The main asset which potentially creates an inheritance tax liability in an individual’s death estate is the main residence.

If the main residence is left to a UK domiciled spouse in the death estate, it will be completely tax free and covered by the interspousal exemption.

Alternatively, if the main residence is left to a direct descendant as part of the death estate (children or grandchildren), a residence nil rate band of £175,000 is available.

This RNRB is deducted from the death estate before the normal NRB.

Only one RNRB is available as long as the property was occupied at some point during the life as a main residence.

There is no requirement for the beneficiary to occupy the property after inheriting it.

If the property is given away during the lifetime, no RNRB is available.

A client could give away the main residence and reserve the right to live in it. This is called a gift with reservation (GWR).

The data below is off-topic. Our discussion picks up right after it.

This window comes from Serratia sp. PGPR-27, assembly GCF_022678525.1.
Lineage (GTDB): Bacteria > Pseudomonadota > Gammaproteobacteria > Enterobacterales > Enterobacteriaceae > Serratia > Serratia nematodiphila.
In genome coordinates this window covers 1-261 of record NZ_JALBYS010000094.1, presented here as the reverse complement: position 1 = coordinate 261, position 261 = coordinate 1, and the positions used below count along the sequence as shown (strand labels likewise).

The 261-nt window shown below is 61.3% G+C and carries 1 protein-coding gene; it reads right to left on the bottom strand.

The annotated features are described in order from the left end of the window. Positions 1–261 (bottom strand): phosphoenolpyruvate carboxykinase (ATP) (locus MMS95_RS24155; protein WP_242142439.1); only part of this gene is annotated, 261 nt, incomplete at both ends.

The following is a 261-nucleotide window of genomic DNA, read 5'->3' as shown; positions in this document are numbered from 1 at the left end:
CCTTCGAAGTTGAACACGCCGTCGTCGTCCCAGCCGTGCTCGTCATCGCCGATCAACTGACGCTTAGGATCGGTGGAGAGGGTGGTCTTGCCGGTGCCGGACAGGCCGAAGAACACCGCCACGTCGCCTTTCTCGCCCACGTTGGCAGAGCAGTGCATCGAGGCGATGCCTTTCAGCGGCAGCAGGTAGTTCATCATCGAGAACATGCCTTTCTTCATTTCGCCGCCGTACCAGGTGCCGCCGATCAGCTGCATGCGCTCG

Thus creates an initial potentially exempt transfer based on the market value at the date of the gift.   This PET is taxable at 40% if the donor dies within 7 years of the gift.

As the donor is enjoying the benefits of ownership despite relinquishing the legal title to the property, the property is included in the donor’s death estate based on the market value at death.

To avoid double taxation, the donee only pays the higher of lifetime tax and tax based on the death estate.

To avoid the GWR rule, the donor must pay market rent for occupying the property. However, this will create an income tax liability for the donee.

Incidental occupation by the donor of the property such as taking a holiday of not more than 30 days, babysitting or convalescence will be ignored by HMRC, and the property will not be treated as a GWR.

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